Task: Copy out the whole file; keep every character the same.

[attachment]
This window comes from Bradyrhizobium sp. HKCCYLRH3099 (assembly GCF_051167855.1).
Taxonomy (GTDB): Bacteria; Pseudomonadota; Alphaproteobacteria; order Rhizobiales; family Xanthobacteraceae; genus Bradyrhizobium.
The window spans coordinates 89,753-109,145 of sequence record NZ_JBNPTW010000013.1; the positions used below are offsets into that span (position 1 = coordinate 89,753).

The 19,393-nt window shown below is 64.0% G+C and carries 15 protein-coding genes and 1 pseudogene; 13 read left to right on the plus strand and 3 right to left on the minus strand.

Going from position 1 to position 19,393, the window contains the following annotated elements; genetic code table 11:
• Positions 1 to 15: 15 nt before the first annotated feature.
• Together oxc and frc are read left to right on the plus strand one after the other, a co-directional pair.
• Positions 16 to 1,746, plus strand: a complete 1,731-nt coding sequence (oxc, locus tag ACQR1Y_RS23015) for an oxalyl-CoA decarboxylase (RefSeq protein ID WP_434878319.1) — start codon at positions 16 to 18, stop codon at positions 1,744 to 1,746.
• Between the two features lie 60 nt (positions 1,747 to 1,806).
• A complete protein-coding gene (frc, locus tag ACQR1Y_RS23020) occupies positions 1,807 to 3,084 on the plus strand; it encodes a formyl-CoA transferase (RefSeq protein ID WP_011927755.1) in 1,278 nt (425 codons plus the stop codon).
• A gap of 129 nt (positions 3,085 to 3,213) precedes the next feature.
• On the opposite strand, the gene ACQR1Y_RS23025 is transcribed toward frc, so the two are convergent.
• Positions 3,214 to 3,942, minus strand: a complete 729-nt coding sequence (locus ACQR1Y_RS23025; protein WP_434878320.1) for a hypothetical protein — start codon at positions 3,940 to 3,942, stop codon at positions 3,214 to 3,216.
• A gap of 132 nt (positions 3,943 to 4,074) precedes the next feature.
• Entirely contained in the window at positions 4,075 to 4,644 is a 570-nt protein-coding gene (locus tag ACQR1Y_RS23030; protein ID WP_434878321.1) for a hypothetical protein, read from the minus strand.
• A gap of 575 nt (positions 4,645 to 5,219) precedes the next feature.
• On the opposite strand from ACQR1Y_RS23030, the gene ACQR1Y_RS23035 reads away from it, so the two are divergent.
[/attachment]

This window comes from Bradyrhizobium sp. HKCCYLRH3099 (assembly GCF_051167855.1).
Taxonomy (GTDB): Bacteria; Pseudomonadota; Alphaproteobacteria; order Rhizobiales; family Xanthobacteraceae; genus Bradyrhizobium.
The window spans coordinates 89,753-109,145 of sequence record NZ_JBNPTW010000013.1; the positions used below are offsets into that span (position 1 = coordinate 89,753).

The 19,393-nt window shown below is 64.0% G+C and carries 15 protein-coding genes and 1 pseudogene; 13 read left to right on the plus strand and 3 right to left on the minus strand.

Going from position 1 to position 19,393, the window contains the following annotated elements; genetic code table 11:
• Positions 1 to 15: 15 nt before the first annotated feature.
• Together oxc and frc are read left to right on the plus strand one after the other, a co-directional pair.
• Positions 16 to 1,746, plus strand: a complete 1,731-nt coding sequence (oxc, locus tag ACQR1Y_RS23015) for an oxalyl-CoA decarboxylase (RefSeq protein ID WP_434878319.1) — start codon at positions 16 to 18, stop codon at positions 1,744 to 1,746.
• Between the two features lie 60 nt (positions 1,747 to 1,806).
• A complete protein-coding gene (frc, locus tag ACQR1Y_RS23020) occupies positions 1,807 to 3,084 on the plus strand; it encodes a formyl-CoA transferase (RefSeq protein ID WP_011927755.1) in 1,278 nt (425 codons plus the stop codon).
• A gap of 129 nt (positions 3,085 to 3,213) precedes the next feature.
• On the opposite strand, the gene ACQR1Y_RS23025 is transcribed toward frc, so the two are convergent.
• Positions 3,214 to 3,942, minus strand: a complete 729-nt coding sequence (locus ACQR1Y_RS23025; protein WP_434878320.1) for a hypothetical protein — start codon at positions 3,940 to 3,942, stop codon at positions 3,214 to 3,216.
• A gap of 132 nt (positions 3,943 to 4,074) precedes the next feature.
• Entirely contained in the window at positions 4,075 to 4,644 is a 570-nt protein-coding gene (locus tag ACQR1Y_RS23030; protein ID WP_434878321.1) for a hypothetical protein, read from the minus strand.
• A gap of 575 nt (positions 4,645 to 5,219) precedes the next feature.
• On the opposite strand from ACQR1Y_RS23030, the gene ACQR1Y_RS23035 reads away from it, so the two are divergent.